Pipeline Protesters Forced to Grovel — Plead for Gas Money to Get to Their Next Destination

So this is embarrassing. Okay maybe not embarrassing, but at least super ironic.

Members of the “Two Rivers Camp – Stop Trans-Pecos Pipeline” activist group have ended their protest against the natural gas pipeline project in West Texas, and have decided to move on to their next effort in Kansas.

There’s just one problem. They don’t have the gas money to get there.

The irony was not lost on Texas Natural Gas spokesman Steve Everly, as quoted by the Daily Caller:

“It’s obviously funny that they are crisscrossing the country to protest pipelines, using gasoline that costs a lot less thanks to fracking and pipeline infrastructure.”

The activists did what any enterprising group of activists would do — took to Facebook to plead for gas money. And just to make the donating as “user-friendly” as possible, a link to the Society of Native Nations PayPal account is included in the post:


In the “asking for some help” post, the group said:

“[S]ome of us from camp are headed out to meet other relatives to get more supplies for the camp in Kansas to help transition and continue to fight. [W]e could use some help with gas […] Please help and donate whatever small amount you can as it helps and is very appreciated.”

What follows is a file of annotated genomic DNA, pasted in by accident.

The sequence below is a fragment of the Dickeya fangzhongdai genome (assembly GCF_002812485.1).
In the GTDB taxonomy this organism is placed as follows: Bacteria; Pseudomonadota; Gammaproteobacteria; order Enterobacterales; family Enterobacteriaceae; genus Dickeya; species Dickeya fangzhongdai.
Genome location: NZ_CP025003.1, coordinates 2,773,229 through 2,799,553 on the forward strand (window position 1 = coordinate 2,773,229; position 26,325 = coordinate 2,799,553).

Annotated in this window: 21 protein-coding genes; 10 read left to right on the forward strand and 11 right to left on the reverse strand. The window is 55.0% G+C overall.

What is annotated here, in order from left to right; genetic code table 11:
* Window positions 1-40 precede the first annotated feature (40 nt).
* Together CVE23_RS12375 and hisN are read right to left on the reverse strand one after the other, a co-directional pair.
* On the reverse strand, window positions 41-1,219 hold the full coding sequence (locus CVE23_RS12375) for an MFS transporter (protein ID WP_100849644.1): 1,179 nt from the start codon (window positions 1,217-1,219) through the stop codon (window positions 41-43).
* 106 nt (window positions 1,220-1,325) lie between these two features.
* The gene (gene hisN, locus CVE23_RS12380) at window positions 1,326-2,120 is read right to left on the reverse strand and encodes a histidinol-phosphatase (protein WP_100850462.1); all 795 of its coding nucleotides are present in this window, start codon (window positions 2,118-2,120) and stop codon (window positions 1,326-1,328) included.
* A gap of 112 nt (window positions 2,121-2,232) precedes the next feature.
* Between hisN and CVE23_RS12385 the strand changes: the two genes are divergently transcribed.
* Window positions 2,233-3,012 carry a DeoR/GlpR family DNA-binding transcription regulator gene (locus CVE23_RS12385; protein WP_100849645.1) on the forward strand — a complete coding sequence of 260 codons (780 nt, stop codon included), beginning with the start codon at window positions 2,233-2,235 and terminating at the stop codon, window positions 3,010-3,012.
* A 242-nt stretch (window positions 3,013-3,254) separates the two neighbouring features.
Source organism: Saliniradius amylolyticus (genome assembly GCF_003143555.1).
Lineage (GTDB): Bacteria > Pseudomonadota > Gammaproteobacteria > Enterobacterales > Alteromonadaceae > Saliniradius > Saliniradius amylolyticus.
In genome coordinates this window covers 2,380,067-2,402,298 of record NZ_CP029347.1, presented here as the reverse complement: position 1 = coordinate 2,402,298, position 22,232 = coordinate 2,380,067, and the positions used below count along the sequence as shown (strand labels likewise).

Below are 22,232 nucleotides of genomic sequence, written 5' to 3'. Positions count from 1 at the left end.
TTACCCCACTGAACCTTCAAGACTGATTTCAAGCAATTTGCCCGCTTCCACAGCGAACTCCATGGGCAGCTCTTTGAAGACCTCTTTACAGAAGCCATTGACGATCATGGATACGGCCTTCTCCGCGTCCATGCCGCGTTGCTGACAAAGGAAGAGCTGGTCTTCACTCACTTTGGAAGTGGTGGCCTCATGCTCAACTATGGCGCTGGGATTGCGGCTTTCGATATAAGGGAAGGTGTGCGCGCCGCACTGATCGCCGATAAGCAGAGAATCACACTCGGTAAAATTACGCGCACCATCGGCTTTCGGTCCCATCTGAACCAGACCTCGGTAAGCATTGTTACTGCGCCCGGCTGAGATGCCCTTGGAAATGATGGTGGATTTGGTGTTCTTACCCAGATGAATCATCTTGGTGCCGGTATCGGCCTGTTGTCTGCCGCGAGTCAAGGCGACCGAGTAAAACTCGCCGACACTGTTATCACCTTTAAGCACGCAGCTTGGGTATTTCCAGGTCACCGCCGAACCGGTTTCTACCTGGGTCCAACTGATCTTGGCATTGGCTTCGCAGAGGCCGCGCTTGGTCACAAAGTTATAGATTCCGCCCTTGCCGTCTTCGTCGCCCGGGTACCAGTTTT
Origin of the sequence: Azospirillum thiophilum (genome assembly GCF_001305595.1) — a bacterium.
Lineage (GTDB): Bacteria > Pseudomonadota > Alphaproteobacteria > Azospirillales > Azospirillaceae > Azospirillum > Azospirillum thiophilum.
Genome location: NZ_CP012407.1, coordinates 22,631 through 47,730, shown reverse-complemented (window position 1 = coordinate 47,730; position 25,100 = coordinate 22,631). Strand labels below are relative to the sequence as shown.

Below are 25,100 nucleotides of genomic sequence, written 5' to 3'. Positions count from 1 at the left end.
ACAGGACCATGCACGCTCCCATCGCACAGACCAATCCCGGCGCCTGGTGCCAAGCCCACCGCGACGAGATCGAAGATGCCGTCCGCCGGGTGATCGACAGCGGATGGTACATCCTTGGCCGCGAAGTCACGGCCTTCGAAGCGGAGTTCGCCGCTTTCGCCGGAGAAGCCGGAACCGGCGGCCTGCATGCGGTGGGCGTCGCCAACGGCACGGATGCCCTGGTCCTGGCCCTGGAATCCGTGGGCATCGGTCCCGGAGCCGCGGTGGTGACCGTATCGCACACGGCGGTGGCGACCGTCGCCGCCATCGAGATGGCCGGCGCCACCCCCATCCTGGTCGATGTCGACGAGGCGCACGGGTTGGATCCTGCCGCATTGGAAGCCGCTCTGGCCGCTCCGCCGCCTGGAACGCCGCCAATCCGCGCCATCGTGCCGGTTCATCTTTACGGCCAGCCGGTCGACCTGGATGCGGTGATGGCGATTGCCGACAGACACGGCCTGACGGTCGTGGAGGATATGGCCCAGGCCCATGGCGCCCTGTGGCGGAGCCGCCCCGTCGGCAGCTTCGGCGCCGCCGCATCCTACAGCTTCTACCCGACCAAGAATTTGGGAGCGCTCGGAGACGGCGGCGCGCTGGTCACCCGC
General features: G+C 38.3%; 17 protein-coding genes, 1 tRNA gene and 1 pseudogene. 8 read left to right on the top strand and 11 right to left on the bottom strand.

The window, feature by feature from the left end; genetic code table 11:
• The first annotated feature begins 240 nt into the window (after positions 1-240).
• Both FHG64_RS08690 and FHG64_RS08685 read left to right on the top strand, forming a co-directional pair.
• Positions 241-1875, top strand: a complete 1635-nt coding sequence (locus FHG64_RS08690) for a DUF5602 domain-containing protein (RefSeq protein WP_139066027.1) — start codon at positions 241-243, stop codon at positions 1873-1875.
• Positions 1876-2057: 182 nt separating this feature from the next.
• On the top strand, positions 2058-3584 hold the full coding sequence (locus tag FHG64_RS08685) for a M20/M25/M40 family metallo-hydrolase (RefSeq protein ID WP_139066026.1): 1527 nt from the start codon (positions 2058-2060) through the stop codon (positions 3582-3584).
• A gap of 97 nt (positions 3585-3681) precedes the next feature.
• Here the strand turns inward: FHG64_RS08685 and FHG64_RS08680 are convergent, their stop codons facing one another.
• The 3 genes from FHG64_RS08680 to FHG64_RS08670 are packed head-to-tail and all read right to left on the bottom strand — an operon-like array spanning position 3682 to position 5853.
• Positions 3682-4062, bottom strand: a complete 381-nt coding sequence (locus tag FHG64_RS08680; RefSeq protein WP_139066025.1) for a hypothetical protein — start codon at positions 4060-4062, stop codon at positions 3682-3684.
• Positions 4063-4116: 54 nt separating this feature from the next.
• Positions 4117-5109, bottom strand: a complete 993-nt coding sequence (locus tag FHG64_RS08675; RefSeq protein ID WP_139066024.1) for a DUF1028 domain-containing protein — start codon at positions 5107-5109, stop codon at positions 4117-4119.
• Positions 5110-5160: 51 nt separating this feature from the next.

According to the Trans-Pecos Pipeline website, the project was 98 percent complete as of February, 24 — and was on schedule to be fully operational by the end of March. The 148-mile-long pipeline is designed to transport 1.4 billion cubic feet of natural gas per day from Pecos County in Texas to the Mexican border.

As the Guardian reported in January, Frankie Orona, executive director of the Society of Native Nations and an organizer at the Two Rivers camp, said the group used “the same model as Standing Rock” — the failed protest against the Dakota Access project:

“We’re going to follow the same model as Standing Rock. This is a huge historical moment for environmental issues, for protecting our water, protecting our land, protecting sacred sites and protecting treaties.”

The Standing Rock protest camp was torched by protesters in late February after they defied a deadline to leave the federal land.  It was then razed by authorities.

Getty Images: Stephen Yang/Stringer

President Trump “advanced approval” of both the Dakota Access and Keystone XL pipeline projects via executive order in January.

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